We were extremely impressed with the AR.Drone's stability indoors; if you don't touch any of the controls once it has taken off, the quadricopter simply hovers in mid-air, awaiting a command. Keep in mind that you'll need a rather large indoor area to fly the device properly. It is capable of manoeuvring down a narrow hallway, but the air the blades generate makes it difficult to remain stable.
Join the newsletter!
Featuring a high capacity ink tank system, that completely removes the need for cartridges - it comes with up to 2 years of ink in the box
Most Popular Reviews
- 1 Samsung Galaxy S9+ review: A predictably-exellent flagship uplifted by a standout camera
- 2 Panasonic Lumix G9 review: A mirrorless moulded to the needs of still-shooters
- 3 LG 65E7T Ultra HD OLED TV review: The South Korean thoroughbred is still first past the post
- 4 Hisense takes the fight to home entertainment heavyweights with flagship Series 8 and 9 ULED TVs
- 5 D-Link Omna 180 Cam HD DSH-C310 review
Latest News Articles
- World of Tanks preps for March Madness and St Patricks Day
- PAX AUS 2018 partners with EB Expo
- Planet of the Apes comes to VR
- New Zealand Consumer Spend on Video Games Headed Towards Half a Billion Dollars
- Razer roll out studio-grade Serien Elite microphone
PCW Evaluation Team
The printer was convenient, produced clear and vibrant images and was very easy to use
I would recommend this device for families and small businesses who want one safe place to store all their important digital content and a way to easily share it with friends, family, business partners, or customers.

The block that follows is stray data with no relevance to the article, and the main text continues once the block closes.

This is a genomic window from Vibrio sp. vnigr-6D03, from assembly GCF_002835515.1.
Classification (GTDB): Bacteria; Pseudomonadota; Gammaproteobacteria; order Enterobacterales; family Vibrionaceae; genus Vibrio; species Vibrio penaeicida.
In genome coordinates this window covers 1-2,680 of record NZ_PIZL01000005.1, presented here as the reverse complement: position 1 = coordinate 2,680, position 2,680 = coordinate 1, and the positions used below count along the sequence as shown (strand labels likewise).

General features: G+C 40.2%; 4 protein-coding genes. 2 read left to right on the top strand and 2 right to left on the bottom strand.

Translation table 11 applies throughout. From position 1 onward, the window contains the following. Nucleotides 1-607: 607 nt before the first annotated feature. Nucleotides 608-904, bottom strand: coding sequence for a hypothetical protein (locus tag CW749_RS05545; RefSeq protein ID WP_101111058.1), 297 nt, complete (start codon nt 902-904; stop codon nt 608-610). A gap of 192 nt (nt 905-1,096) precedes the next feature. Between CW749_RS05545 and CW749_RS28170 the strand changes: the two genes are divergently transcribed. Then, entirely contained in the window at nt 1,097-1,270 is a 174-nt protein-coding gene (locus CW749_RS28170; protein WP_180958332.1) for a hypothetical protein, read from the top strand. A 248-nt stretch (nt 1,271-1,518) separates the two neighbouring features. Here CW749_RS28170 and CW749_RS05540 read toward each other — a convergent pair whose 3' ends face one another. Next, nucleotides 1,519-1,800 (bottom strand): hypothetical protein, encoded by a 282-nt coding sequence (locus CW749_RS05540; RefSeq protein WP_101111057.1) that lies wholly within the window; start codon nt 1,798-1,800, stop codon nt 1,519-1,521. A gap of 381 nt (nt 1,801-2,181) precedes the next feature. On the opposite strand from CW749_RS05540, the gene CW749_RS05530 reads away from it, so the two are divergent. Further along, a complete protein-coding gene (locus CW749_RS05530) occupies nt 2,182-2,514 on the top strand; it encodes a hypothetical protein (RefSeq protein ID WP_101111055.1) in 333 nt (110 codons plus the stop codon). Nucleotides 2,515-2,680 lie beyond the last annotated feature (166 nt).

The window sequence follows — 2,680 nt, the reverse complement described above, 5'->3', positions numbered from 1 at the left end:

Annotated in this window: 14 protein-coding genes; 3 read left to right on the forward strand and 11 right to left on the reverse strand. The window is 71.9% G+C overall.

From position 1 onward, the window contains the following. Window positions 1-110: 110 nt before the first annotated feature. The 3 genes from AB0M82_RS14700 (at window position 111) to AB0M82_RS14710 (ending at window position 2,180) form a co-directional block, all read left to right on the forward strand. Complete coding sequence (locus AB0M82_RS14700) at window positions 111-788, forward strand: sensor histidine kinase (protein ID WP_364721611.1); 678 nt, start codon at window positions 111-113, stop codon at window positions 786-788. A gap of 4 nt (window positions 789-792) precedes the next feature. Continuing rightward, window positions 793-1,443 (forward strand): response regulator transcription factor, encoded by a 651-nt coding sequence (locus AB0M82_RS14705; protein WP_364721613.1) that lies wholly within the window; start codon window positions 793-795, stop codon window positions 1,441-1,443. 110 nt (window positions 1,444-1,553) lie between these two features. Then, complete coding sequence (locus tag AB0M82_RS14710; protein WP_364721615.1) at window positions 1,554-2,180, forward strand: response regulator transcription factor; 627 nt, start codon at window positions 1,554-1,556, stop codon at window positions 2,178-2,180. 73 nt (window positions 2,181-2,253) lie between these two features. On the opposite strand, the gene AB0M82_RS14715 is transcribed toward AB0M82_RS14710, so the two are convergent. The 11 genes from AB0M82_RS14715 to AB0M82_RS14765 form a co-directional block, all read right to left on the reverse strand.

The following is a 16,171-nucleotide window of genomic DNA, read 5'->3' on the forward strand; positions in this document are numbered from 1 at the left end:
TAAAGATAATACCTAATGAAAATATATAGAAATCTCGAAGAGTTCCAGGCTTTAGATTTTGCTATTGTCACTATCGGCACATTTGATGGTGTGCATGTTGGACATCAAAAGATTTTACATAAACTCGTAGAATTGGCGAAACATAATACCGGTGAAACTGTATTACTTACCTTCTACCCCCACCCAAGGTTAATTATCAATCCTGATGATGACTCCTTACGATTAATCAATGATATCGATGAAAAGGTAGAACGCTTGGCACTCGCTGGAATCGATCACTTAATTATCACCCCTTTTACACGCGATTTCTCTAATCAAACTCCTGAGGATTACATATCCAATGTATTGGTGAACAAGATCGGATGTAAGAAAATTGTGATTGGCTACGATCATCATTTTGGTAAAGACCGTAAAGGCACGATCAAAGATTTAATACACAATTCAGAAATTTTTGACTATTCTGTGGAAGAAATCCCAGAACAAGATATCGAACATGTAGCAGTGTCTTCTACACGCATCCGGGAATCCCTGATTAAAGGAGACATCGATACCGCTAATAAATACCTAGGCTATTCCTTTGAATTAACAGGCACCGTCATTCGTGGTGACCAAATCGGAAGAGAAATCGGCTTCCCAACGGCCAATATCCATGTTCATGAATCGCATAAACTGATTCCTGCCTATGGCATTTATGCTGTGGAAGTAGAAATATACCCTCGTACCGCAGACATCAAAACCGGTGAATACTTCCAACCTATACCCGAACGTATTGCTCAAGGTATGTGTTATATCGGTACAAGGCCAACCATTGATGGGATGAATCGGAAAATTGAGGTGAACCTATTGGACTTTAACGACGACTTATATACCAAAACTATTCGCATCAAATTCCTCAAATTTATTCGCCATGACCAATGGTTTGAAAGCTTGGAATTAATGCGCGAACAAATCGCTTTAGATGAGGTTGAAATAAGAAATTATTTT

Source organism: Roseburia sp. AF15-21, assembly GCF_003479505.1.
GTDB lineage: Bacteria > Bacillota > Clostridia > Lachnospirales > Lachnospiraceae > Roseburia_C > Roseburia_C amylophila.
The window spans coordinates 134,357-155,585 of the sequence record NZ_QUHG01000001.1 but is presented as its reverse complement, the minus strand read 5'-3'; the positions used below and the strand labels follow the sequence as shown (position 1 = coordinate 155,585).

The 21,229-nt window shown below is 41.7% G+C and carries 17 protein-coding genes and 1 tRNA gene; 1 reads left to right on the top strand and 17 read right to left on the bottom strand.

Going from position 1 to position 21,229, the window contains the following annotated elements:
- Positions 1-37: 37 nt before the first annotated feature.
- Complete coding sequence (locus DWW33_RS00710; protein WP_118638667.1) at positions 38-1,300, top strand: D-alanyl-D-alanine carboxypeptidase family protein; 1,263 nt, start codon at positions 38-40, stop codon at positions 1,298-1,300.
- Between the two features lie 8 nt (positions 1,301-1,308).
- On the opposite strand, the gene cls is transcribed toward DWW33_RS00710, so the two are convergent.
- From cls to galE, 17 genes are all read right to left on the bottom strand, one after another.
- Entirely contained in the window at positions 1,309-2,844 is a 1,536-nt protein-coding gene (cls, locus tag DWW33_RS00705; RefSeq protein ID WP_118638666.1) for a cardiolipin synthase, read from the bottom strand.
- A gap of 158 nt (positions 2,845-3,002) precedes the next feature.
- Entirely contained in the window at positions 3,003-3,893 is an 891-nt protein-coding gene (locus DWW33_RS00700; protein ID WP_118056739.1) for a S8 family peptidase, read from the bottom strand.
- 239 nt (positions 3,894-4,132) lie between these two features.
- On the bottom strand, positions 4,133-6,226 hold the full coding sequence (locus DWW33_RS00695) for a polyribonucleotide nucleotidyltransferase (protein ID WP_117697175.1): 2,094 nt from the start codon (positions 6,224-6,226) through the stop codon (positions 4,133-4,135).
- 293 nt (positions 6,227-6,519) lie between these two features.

It’s easy to set up, it’s compact and quiet when printing and to top if off, the print quality is excellent. This is hands down the best printer I’ve used for printing labels.
Brainstorming, innovation, problem solving, and negotiation have all become much more productive and valuable if people can easily collaborate in real time with minimal friction.
The print quality also does not disappoint, it’s clear, bold, doesn’t smudge and the text is perfectly sized.
The Huddle Board’s built in program; Sharp Touch Viewing software allows us to easily manipulate and edit our documents (jpegs and PDFs) all at the same time on the dashboard.
- Samsung Galaxy S9+ review: A predictably-exellent flagship uplifted by a standout camera
- Five 2017 flagship smartphones that are now less than $900
- Hands On: Pitting the Apple HomePod against the Sonos One
- Which flagship TV is best? Sony 4K HDR Bravia 2016 versus LG 4K HDR OLED 2016
- 10 Blu-ray movies / Best looking Blu-ray movies
- FTIT Project ManagerOther
- FTJava AWS DeveloperNSW
- CCDesktop Support Technician - Karratha basedWA
- TPBusiness AnalystNSW
- CCTest ManagerQLD
- TPOffice 365 Technical LeadQLD
- CCSenior Software Engineer, Full Stack, Sydney CBD, Java, .NET, Angular, Web APINSW
- CCImplementation EngineerWA
- TPSenior Business Analyst - Customer Centric ContentQLD
- FTTechnical Quality Analyst (Payments, data, application integration)VIC
- CCSharepoint DeveloperVIC
- CCPlatform ArchitectVIC
- FTAnalyst Programmer C++, UNIX & SQL - Financial Services - Permanent - SydneyNSW
- TPICT Project ManagerNSW
- FTServices Delivery ManagerOther
- FTSAP Business Analyst x 4NSW
- FTPrincipal Consultant - Scheduling & Planning (Primavera & MSP)Other
- FTSenior Project ManagerOther
- CCDigital DesignerNSW
- CCSystems EngineerWA
- FTJava DeveloperOther
- CCNetwork SpecialistACT
- FTIAM DevOps EngineerOther
- FTHybris ArchitectOther
- FTSecurity DesignerOther